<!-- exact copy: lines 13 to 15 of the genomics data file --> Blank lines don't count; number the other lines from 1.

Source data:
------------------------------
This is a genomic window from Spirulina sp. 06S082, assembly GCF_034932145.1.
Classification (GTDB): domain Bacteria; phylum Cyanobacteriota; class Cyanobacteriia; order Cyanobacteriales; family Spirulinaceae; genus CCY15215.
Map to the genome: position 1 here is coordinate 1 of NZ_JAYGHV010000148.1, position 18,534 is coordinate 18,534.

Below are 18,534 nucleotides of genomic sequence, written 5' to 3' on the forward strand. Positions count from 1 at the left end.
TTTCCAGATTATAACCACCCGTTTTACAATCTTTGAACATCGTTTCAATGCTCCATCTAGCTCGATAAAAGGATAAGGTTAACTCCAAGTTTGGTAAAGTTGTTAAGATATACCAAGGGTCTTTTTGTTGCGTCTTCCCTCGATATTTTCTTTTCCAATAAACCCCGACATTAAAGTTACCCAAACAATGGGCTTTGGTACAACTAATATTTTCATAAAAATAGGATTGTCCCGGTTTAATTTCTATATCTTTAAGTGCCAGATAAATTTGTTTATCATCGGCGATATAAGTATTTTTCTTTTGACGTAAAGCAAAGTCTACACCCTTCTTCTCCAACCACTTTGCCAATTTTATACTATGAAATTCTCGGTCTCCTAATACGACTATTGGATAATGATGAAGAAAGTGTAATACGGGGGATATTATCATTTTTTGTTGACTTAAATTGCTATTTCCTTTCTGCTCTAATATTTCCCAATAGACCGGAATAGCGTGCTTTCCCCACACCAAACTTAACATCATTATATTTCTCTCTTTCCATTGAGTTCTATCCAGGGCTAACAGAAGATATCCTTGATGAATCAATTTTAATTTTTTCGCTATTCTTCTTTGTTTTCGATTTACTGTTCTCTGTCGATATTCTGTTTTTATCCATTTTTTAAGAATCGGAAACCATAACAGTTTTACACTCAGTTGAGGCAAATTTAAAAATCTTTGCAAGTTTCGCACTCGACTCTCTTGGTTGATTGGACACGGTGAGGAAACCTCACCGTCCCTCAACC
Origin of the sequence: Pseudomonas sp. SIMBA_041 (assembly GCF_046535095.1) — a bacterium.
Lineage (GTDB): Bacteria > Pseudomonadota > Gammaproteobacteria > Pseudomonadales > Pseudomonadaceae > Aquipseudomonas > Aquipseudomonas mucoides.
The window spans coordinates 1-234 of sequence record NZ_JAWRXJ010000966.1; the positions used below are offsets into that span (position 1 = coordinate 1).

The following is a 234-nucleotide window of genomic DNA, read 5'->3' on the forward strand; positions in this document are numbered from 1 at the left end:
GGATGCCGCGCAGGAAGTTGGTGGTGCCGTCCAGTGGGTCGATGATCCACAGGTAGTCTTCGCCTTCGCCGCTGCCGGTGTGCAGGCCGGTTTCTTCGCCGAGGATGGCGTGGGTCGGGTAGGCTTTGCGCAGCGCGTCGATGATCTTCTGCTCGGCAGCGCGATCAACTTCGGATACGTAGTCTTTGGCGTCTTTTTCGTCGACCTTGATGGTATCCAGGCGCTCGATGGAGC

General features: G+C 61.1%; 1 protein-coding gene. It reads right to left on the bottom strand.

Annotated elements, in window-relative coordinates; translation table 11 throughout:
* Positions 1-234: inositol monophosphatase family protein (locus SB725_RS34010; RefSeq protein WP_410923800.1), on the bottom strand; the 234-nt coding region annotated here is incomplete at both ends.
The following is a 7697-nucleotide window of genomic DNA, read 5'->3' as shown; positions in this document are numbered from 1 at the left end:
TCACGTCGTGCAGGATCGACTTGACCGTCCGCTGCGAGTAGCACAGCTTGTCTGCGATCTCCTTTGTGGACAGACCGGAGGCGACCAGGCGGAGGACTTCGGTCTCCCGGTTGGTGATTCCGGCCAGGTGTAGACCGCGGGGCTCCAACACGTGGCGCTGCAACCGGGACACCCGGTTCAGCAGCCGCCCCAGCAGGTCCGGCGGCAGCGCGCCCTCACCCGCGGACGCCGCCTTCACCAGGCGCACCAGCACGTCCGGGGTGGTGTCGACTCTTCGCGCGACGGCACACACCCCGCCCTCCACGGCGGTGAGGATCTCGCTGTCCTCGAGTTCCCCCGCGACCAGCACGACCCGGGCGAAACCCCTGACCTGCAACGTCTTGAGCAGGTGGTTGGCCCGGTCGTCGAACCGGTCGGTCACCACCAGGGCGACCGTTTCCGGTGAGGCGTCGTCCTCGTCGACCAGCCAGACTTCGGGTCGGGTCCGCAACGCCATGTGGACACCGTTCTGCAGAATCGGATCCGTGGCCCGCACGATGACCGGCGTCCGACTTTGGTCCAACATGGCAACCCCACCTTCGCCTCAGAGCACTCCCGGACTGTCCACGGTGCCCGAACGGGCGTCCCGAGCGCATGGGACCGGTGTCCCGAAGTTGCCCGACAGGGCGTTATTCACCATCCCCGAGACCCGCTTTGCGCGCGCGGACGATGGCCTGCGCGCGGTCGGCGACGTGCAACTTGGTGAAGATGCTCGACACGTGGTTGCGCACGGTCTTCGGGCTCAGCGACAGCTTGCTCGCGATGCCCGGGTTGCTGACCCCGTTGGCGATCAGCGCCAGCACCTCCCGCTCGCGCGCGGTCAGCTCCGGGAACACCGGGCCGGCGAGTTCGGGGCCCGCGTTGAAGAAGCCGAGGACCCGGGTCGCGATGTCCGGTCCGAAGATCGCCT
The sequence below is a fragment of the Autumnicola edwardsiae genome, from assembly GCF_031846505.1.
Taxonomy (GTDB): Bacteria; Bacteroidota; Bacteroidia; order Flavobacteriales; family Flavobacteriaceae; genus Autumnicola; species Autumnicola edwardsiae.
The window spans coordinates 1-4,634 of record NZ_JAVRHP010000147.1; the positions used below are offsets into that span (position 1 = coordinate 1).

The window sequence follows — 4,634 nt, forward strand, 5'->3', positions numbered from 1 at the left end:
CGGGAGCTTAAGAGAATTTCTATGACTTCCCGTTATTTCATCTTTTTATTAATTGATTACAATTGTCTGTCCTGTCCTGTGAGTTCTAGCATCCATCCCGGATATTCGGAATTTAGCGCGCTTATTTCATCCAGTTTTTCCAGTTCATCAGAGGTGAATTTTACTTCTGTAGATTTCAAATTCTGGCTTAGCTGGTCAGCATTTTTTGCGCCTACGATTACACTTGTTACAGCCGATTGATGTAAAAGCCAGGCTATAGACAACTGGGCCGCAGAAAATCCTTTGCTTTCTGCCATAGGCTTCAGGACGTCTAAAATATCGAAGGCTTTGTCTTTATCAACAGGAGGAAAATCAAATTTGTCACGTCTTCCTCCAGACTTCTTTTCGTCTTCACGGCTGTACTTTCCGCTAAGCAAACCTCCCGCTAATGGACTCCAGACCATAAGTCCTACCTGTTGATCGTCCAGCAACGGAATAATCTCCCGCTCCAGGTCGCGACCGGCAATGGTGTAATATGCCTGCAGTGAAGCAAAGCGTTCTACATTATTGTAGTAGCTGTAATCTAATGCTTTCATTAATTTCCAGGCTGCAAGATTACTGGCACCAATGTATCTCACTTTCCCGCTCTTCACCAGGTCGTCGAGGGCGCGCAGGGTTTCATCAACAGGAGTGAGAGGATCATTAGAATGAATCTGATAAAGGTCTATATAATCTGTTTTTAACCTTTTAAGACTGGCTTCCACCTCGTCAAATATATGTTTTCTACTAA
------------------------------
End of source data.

* Positions 1-234: inositol monophosphatase family protein (locus SB725_RS34010; RefSeq protein WP_410923800.1), on the bottom strand; the 234-nt coding region annotated here is incomplete at both ends.
The following is a 7697-nucleotide window of genomic DNA, read 5'->3' as shown; positions in this document are numbered from 1 at the left end:
TCACGTCGTGCAGGATCGACTTGACCGTCCGCTGCGAGTAGCACAGCTTGTCTGCGATCTCCTTTGTGGACAGACCGGAGGCGACCAGGCGGAGGACTTCGGTCTCCCGGTTGGTGATTCCGGCCAGGTGTAGACCGCGGGGCTCCAACACGTGGCGCTGCAACCGGGACACCCGGTTCAGCAGCCGCCCCAGCAGGTCCGGCGGCAGCGCGCCCTCACCCGCGGACGCCGCCTTCACCAGGCGCACCAGCACGTCCGGGGTGGTGTCGACTCTTCGCGCGACGGCACACACCCCGCCCTCCACGGCGGTGAGGATCTCGCTGTCCTCGAGTTCCCCCGCGACCAGCACGACCCGGGCGAAACCCCTGACCTGCAACGTCTTGAGCAGGTGGTTGGCCCGGTCGTCGAACCGGTCGGTCACCACCAGGGCGACCGTTTCCGGTGAGGCGTCGTCCTCGTCGACCAGCCAGACTTCGGGTCGGGTCCGCAACGCCATGTGGACACCGTTCTGCAGAATCGGATCCGTGGCCCGCACGATGACCGGCGTCCGACTTTGGTCCAACATGGCAACCCCACCTTCGCCTCAGAGCACTCCCGGACTGTCCACGGTGCCCGAACGGGCGTCCCGAGCGCATGGGACCGGTGTCCCGAAGTTGCCCGACAGGGCGTTATTCACCATCCCCGAGACCCGCTTTGCGCGCGCGGACGATGGCCTGCGCGCGGTCGGCGACGTGCAACTTGGTGAAGATGCTCGACACGTGGTTGCGCACGGTCTTCGGGCTCAGCGACAGCTTGCTCGCGATGCCCGGGTTGCTGACCCCGTTGGCGATCAGCGCCAGCACCTCCCGCTCGCGCGCGGTCAGCTCCGGGAACACCGGGCCGGCGAGTTCGGGGCCCGCGTTGAAGAAGCCGAGGACCCGGGTCGCGATGTCCGGTCCGAAGATCGCCT